A bravura cinema portrayal of Abraham Lincoln by Daniel Day Lewis. Museum exhibits in Washington and around the country. Scores of commemorative books on dozens of aspects of the conflict. With all of that surrounding the 150th anniversary of the Civil War, should we pay any mind to a scholarly book with 70 pages of footnotes and a bibliography that runs another 38 pages written by a professor with an endowed chair at the University of Illinois?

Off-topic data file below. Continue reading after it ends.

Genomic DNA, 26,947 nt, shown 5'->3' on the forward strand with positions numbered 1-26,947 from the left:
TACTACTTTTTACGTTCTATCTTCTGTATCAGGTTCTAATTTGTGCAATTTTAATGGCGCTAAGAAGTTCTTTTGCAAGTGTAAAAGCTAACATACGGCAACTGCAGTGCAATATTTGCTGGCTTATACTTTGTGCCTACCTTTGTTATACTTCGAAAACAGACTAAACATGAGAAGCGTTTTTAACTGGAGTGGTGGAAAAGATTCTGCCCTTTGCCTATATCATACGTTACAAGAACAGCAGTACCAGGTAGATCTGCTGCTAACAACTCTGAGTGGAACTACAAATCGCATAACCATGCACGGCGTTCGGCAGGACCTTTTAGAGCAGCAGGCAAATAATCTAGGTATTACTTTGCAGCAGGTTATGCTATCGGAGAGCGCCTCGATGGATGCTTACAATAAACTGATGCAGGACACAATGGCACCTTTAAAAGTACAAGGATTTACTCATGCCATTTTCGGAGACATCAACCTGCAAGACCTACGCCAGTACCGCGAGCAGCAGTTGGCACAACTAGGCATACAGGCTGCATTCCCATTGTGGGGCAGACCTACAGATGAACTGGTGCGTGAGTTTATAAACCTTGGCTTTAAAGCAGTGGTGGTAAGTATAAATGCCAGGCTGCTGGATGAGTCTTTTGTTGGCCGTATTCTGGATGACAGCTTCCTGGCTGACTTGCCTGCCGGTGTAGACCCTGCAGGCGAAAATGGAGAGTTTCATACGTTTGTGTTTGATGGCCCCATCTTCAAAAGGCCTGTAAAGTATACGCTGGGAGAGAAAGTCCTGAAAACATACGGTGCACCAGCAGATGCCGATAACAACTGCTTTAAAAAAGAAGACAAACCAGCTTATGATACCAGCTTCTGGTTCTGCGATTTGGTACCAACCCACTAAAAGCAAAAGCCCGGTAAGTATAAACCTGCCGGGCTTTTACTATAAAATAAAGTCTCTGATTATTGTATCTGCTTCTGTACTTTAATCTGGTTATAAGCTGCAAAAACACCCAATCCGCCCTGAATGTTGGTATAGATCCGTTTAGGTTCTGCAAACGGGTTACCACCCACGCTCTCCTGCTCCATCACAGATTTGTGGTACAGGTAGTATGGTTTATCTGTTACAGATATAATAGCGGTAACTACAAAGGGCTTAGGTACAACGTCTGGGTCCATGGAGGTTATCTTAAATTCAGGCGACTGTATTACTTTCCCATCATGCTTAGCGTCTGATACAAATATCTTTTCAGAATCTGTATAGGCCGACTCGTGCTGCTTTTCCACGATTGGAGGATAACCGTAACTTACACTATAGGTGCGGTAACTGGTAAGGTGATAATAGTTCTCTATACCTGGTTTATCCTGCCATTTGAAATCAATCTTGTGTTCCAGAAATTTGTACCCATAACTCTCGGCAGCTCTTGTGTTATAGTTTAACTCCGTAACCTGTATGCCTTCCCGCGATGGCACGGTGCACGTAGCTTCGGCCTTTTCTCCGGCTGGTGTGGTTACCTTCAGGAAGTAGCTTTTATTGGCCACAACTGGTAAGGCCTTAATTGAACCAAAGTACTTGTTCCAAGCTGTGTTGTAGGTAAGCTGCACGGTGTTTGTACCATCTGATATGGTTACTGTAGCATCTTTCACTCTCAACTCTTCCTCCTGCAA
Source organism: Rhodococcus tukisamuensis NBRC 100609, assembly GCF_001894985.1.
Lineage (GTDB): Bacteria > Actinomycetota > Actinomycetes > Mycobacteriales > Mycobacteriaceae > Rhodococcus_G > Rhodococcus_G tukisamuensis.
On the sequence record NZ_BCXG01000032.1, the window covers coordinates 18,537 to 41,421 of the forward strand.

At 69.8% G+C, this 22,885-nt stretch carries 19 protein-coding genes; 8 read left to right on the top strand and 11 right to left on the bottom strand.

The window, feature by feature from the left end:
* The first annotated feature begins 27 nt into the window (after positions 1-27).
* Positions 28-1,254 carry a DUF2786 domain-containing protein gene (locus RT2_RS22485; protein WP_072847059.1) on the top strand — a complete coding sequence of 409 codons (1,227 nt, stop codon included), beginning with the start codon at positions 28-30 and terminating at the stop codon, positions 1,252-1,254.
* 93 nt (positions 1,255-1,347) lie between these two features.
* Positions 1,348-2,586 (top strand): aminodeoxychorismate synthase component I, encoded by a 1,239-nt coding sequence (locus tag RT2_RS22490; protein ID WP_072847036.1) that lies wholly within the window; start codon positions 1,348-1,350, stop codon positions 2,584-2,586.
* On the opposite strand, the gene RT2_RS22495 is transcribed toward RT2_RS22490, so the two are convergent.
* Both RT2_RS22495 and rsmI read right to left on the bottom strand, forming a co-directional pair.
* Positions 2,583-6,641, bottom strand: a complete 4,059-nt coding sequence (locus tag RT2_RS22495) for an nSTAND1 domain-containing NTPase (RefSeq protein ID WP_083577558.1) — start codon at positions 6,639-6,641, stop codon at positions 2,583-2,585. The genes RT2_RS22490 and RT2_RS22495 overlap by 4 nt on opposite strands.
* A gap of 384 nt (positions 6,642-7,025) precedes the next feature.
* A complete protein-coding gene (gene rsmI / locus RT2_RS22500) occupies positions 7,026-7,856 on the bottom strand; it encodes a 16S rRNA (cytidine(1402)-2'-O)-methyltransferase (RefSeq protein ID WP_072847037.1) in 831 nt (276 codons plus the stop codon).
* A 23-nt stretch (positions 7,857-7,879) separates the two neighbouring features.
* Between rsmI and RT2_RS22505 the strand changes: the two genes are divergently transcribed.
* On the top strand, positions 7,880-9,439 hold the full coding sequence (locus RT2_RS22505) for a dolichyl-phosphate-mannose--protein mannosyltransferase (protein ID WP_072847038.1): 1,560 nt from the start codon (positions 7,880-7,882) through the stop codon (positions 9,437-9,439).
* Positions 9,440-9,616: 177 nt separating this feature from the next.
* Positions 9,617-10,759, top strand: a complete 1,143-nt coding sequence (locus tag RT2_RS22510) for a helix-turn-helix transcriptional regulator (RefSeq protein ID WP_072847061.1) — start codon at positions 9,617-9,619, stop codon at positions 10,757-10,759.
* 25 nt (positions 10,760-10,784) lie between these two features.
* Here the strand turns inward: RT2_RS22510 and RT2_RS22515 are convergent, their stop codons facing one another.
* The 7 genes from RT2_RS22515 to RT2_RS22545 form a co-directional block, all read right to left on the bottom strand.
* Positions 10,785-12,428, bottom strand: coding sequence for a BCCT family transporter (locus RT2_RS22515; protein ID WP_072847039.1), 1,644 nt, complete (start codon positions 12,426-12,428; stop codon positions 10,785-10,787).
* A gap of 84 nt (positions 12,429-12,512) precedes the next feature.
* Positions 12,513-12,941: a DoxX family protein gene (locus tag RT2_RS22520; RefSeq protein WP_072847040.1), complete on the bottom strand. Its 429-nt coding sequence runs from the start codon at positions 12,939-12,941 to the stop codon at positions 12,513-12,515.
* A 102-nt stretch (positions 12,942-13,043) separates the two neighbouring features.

The question is prompted by the appearance this month of “The Fall of the House of Dixie’’ by Bruce Levine, and the answer is an emphatic yes. In these pages are few of the signature Lincoln quotes, none of the popular vignettes, and very little of the cloying key-of-D “Ashokan Farewell’’ melodrama that we have come to associate with a war that, along with the American Revolution, defined the nation. But in these pages there is drama enough — and a portrait of a country in transition, especially the South, as vivid as any that has been written in this season of commemoration or at any time.